Love affair with computers sparks drive for change
Jiang Yong, 45, a law postgraduate from China University of Political Science and Law, is the chief of Tian Tong Law Firm in Beijing and founder of itslaw.com, an internet company providing legal services. He talked to Cao Yin, sharing his wealth of experience in law and cyberspace.
“Joining the internet-related business sector was inevitable for me, but also by chance.
The first time I saw and got into the head of a computer was in 1991 atmymom’s factory in Hunan province. At the time, I was immediately curious about this amazing machine and was itching to spend all my winter holidays learning about it.
I quickly fell in love with the computer, and I organized 1. computer training when I returned to Beijing and often devouredbooksandmagazines on the subject at weekends.
I had a close friend at university and he rented a basement for me after graduation. In this small and shabby space, we played computer games and he told me a lot of really interesting things about the machine, which was rarely used in the early 1990s. It made me hugely
In September this year, the nation’s top court established a fourth online platform for residents to watch trials and see curious and I couldn’t thinking about it.
After graduating, I joined the administrative case tribunal at China’s top court and luckily I took charge of the only computer in the office. At the time, I also really got into the internet and at my own expense bought equipment to connect the computer to the online world.
I first learned how to send stop 3. e-mails, helping a judge contact her daughter in the United States and had a ball discovering cyberspace.
Gradually, I realized that I wanted to pursue a freer lifestyle and my personality might not fit in with the strict work environment at the Supreme People’s Court. So I quit in 2000andbuiltupthe lawfirm.
I’ve discovered that many lawyers have great ideas about hot legal issues or cases, but it was hard to integrate their opinions. They were like independent workshops, without any connections.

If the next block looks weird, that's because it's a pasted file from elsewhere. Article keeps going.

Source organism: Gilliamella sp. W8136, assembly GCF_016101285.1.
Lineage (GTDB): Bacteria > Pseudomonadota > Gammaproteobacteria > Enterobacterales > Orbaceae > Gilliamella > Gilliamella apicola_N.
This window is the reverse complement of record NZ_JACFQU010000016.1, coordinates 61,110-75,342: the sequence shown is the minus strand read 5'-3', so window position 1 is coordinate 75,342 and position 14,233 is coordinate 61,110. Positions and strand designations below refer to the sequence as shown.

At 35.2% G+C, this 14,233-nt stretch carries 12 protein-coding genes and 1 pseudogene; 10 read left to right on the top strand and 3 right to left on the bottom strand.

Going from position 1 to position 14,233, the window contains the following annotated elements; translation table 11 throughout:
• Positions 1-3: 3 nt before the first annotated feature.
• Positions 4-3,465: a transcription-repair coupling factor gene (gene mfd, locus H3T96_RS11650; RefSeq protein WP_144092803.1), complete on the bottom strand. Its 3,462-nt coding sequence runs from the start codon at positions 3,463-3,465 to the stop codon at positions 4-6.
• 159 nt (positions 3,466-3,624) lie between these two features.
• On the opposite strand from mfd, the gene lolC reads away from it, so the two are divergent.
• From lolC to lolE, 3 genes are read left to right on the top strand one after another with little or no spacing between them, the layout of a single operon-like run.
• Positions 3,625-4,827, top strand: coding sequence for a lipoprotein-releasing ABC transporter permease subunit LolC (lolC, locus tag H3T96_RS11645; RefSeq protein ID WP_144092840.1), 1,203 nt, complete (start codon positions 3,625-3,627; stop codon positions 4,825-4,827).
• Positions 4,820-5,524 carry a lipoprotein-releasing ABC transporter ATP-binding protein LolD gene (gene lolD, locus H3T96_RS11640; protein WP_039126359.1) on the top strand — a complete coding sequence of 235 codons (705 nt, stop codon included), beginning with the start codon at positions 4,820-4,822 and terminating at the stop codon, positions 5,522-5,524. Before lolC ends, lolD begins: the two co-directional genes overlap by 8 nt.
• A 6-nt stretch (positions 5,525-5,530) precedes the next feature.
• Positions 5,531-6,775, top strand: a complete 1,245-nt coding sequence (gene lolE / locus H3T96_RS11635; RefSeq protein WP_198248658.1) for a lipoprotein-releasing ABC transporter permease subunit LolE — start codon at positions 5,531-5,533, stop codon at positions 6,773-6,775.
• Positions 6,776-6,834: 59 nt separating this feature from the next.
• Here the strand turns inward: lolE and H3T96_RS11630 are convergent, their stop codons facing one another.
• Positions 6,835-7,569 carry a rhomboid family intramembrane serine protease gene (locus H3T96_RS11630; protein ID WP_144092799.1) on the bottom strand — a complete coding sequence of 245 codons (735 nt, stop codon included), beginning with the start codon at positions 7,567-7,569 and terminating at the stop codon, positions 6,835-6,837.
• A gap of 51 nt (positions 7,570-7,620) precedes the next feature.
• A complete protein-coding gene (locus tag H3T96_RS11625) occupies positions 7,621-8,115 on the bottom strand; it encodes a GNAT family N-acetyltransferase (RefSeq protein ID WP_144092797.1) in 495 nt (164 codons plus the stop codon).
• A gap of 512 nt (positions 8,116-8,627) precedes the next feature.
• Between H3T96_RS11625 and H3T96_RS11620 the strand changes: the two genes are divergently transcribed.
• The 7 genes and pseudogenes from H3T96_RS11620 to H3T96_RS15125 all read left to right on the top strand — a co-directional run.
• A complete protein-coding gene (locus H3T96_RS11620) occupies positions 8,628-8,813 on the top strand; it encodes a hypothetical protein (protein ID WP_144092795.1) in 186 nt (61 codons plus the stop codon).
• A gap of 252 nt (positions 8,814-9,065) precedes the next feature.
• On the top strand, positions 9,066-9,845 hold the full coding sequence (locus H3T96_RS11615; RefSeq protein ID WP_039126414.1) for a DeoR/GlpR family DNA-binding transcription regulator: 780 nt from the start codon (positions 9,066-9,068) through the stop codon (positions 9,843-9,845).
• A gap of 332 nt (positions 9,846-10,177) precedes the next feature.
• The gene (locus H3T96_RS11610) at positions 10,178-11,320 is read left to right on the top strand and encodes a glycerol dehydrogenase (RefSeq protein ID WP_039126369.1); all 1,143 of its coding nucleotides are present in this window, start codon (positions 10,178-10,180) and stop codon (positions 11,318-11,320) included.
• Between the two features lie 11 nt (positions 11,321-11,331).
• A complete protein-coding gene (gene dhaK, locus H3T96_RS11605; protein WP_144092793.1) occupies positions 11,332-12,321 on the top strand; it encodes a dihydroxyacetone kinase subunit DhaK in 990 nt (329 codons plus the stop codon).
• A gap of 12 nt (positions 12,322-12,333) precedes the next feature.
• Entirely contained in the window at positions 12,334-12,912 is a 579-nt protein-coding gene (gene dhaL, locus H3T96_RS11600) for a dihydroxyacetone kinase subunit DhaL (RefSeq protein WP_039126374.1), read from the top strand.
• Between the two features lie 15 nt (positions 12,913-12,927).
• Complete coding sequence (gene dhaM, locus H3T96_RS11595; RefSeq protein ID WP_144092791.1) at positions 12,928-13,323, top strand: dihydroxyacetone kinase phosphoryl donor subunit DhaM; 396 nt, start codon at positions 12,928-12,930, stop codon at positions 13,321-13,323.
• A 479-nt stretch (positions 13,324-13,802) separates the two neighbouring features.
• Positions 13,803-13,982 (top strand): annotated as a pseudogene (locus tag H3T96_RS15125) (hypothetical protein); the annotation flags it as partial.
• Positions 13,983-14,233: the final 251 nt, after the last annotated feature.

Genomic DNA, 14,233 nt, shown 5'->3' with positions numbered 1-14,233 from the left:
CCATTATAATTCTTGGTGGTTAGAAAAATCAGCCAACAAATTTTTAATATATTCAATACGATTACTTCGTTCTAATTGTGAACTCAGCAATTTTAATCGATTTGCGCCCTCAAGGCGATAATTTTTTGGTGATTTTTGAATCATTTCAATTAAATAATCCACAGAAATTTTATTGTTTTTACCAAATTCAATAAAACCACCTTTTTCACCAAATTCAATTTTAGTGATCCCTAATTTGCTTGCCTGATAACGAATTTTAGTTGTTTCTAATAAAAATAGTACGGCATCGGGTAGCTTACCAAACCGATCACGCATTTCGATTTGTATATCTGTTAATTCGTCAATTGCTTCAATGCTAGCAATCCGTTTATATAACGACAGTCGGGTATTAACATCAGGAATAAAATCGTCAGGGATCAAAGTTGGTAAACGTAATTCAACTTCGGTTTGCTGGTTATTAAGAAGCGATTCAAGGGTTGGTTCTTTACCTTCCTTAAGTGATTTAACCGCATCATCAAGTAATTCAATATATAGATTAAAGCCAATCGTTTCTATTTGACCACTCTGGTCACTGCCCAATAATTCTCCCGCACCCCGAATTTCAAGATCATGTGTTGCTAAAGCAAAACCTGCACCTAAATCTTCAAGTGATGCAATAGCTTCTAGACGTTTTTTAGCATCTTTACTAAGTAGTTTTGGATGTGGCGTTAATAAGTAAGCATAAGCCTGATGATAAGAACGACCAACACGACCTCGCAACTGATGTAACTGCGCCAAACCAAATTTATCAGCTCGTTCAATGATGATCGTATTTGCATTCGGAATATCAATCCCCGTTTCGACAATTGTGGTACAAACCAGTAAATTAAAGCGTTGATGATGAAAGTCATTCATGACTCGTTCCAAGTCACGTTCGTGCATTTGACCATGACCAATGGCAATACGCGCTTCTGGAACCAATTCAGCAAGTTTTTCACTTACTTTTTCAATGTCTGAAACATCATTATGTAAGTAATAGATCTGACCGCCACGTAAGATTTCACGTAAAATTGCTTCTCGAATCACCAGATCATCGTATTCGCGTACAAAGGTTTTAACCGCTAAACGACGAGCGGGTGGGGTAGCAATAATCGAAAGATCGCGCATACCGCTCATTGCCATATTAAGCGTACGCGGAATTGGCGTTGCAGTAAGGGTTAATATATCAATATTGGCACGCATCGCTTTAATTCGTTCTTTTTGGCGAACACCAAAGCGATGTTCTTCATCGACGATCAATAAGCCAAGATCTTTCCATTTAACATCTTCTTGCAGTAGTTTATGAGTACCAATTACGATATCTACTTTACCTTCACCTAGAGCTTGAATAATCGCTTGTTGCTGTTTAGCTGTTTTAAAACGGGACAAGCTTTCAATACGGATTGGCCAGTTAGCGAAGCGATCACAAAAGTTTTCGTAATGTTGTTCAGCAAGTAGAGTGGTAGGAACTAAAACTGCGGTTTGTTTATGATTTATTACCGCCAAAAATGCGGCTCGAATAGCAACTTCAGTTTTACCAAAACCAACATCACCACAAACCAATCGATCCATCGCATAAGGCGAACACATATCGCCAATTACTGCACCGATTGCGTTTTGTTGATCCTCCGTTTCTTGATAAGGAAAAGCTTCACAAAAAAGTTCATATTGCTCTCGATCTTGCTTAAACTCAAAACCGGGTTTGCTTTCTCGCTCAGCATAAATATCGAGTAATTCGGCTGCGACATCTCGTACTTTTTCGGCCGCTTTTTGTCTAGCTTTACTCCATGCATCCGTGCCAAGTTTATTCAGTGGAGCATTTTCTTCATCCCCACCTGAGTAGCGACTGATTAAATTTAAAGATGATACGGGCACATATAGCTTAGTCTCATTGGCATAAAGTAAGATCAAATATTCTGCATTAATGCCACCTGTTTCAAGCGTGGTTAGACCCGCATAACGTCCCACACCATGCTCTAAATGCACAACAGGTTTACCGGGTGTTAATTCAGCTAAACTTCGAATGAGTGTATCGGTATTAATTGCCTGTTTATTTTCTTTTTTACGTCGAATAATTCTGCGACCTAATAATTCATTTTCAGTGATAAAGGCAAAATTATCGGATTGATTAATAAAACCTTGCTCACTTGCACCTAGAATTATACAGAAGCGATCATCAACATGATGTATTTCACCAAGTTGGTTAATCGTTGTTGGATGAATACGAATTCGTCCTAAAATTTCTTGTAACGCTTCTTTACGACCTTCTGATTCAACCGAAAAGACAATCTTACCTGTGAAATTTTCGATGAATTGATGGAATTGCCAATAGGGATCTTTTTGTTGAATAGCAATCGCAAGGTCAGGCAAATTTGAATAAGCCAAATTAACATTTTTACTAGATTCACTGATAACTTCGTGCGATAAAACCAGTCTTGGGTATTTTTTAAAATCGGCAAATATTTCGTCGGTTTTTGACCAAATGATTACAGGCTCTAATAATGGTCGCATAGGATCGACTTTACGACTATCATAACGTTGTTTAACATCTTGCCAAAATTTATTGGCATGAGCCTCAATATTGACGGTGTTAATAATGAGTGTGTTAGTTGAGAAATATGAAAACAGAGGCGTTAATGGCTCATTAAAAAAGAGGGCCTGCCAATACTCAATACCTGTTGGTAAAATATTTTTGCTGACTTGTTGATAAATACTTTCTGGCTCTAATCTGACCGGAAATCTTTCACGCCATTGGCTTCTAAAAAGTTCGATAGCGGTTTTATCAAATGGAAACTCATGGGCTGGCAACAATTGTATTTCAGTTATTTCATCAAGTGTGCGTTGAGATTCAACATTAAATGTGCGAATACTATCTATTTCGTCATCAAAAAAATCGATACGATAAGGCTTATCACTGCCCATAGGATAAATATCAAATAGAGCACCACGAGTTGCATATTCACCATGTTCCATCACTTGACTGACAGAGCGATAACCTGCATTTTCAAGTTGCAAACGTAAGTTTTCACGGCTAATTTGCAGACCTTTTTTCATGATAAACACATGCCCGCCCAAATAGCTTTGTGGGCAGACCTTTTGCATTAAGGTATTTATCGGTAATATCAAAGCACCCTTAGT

To collect their great views and connect them and join them up, I established an online lawyer’s community and in 2014 established itslaw.com.
Legal knowledge and services were finally connected by the internet — and a dream of mine to combine the two was fulfilled.
The connection is the first step. What I want to do is help litigants solve their judicial problems through artificial intelligence. That is why I and my colleagues developedFaXiaotao, the lawrobot.
We hope we will always be exploring, using both our legal and internet intelligence to serve people and witness the world entering a new cyber age.”
Products or platforms that the Chinese courts use with the internet to provide legal services:
Three online platforms established by the Supreme People’s Court in 2013. The first helps litigants to search for those failing or declining to abide by verdicts. The second is to read court verdicts online. The third is to help litigants lodge a lawsuit online. how courts work.
China’s top court in March officially began operating Faxin.cn, an online legal research service for lawyers and legal professionals. It can integrate legal information and help people with their legal needs.